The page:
Cruciate Ligament Disease

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My Dog's Got a sore leg, and I've been told its a Cruciate Ligament Problem.... Does it need Surgery? What Options do I have?
Cruciate Ligament Disease is a really common "sporting" injury in both People and Dogs.  Your dog may not play Touch Football or Basketball on Thursday Nights, but they do scamper around helter skelter chasing balls, birds and the post man; and they love to leap off the couch and meet you at the door when you come home..... so sometimes they do the same injuries we do when we're out running around and getting "healthy"!
The cruciate ligament provides stability for the knee joint while your dog is weight bearing on the hind leg.  For this reason, you will often see that they can partially weight bear or "hop" on the leg after this injury - they can put some weight on the leg, but full weight causes instability and pain.  
For some dogs this is a truly short term rupture as you would expect from a sporting injury - they just stretched the ligament too far when they were running or jumping, and the ligament tore.  For most dogs, though, the ligament has had a longer term degenerative changes occurring (like an old cracked rubber band that you stretch and it just tears) and yesterday's run in the park was just "the straw that broke the camels back".  If it hadn't happened yesterday, it would have happened next week or next month, the next time they went for a run, or jumped, or landed awkwardly.
There are many different surgical options for this disease, and they do not all provide the same return of function, especially in larger or more active pets.  The most common surgical technique provided is the "DeAngelis" or Lateral Suture Technique.  It is also has many other names: Figure 8 suture, an Extra Capsular Repair, Tightrope Procedure, IsoToggle or FabelloTibial Suture.  We rarely advise this technique as the best option for your dog, as there are other surgeries which provide a much better return to pain free and athletic function.  It is an excellent surgical option for Cats, however, as their knee stabilisation needs are quite different to that of a dog.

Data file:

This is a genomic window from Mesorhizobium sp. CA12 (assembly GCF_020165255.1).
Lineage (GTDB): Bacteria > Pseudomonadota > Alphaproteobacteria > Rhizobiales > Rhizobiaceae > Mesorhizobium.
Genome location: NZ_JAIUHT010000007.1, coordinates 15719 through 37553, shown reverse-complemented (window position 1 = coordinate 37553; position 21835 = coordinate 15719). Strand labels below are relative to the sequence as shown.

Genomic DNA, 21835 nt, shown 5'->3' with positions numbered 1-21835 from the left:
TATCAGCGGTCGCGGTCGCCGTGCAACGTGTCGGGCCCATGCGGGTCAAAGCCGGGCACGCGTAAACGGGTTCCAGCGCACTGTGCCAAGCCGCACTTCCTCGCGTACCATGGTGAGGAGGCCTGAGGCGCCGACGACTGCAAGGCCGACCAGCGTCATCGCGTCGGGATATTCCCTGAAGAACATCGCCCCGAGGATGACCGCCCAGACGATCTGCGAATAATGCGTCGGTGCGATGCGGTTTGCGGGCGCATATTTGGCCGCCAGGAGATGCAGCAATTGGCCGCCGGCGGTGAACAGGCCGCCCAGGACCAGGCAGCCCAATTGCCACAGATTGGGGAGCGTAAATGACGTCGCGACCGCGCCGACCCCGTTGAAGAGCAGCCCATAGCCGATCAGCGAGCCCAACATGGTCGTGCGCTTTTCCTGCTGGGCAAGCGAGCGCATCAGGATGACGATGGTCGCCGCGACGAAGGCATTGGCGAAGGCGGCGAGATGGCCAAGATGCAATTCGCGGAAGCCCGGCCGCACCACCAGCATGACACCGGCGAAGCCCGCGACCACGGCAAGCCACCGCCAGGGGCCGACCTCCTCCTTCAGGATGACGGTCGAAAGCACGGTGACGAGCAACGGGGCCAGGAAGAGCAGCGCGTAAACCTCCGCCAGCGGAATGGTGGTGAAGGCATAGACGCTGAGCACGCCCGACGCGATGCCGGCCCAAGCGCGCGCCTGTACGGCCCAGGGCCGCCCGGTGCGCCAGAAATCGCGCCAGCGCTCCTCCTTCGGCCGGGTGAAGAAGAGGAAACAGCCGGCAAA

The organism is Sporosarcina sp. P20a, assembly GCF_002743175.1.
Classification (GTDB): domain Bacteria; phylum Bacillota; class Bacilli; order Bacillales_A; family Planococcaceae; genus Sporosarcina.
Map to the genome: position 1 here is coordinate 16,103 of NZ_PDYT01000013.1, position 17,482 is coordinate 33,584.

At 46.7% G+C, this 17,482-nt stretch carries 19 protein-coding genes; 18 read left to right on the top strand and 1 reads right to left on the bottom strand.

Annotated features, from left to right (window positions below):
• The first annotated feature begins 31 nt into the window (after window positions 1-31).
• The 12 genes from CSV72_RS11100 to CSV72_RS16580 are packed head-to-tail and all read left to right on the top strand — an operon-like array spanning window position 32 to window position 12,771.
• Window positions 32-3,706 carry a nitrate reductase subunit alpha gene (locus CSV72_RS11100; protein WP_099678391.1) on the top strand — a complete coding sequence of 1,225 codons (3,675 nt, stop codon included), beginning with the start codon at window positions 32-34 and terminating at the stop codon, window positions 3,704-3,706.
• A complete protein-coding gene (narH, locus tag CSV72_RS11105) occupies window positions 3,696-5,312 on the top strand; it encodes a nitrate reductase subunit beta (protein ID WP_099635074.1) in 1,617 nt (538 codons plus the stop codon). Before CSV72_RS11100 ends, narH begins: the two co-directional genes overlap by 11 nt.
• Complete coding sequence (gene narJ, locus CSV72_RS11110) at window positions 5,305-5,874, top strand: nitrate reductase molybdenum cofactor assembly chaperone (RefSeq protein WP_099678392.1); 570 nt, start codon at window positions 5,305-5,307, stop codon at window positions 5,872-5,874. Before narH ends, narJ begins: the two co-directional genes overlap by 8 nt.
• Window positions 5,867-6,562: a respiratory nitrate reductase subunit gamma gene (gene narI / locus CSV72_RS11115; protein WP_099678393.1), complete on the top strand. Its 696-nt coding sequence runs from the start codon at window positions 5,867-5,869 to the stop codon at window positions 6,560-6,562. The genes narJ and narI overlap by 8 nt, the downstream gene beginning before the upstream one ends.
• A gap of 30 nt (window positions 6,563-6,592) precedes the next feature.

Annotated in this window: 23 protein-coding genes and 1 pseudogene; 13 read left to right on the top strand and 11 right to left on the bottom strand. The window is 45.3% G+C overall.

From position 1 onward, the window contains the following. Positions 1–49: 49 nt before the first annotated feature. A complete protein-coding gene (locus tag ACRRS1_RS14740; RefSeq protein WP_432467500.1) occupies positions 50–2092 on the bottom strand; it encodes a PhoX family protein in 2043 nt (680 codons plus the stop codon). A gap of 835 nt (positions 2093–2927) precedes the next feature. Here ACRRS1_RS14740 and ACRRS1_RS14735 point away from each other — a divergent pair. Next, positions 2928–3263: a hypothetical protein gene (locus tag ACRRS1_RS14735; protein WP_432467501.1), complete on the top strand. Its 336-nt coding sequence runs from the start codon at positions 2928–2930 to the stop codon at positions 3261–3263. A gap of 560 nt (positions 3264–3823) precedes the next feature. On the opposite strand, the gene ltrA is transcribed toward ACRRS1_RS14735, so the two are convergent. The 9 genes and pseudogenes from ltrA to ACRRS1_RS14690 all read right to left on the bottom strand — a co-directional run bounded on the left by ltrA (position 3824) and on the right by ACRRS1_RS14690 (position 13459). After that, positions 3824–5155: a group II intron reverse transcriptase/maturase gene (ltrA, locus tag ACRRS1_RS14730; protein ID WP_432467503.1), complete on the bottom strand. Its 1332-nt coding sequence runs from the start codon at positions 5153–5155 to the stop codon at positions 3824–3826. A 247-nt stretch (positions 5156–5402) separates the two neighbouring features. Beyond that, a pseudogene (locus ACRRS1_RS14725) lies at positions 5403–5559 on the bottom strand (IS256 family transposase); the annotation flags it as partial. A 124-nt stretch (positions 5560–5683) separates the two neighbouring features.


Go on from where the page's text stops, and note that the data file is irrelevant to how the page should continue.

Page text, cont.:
The other surgeries we recommend include:
TPLO (Tibial Plateau Leveliing Osteotomy);
TTA (Tibial Tuberosity Advancement);
and the
TTO (Triple Tibial Osteotomy) - which is a combination of the other two techniques.
We regularly perform TTO and TTA surgeries for dogs with Cruciate Ligament Disease.  The best technique or procedure for your pet depends on a number of factors:
Activity Level
Size or Weight
Bone Structure and Anatomy of the Knee Joint
Other Knee Issues - such as Kneecap Instability (Patella Luxation)
The health of the opposite knee
The health of the hip Joints.
By assessing all of these variables, we can ensure that your pet is given the surgical solution which best suits their needs and lifestyle, and takes account of any other orthopaedic considerations.  One size does not fit all, and the DeAngelis technique is very rarely the best choice.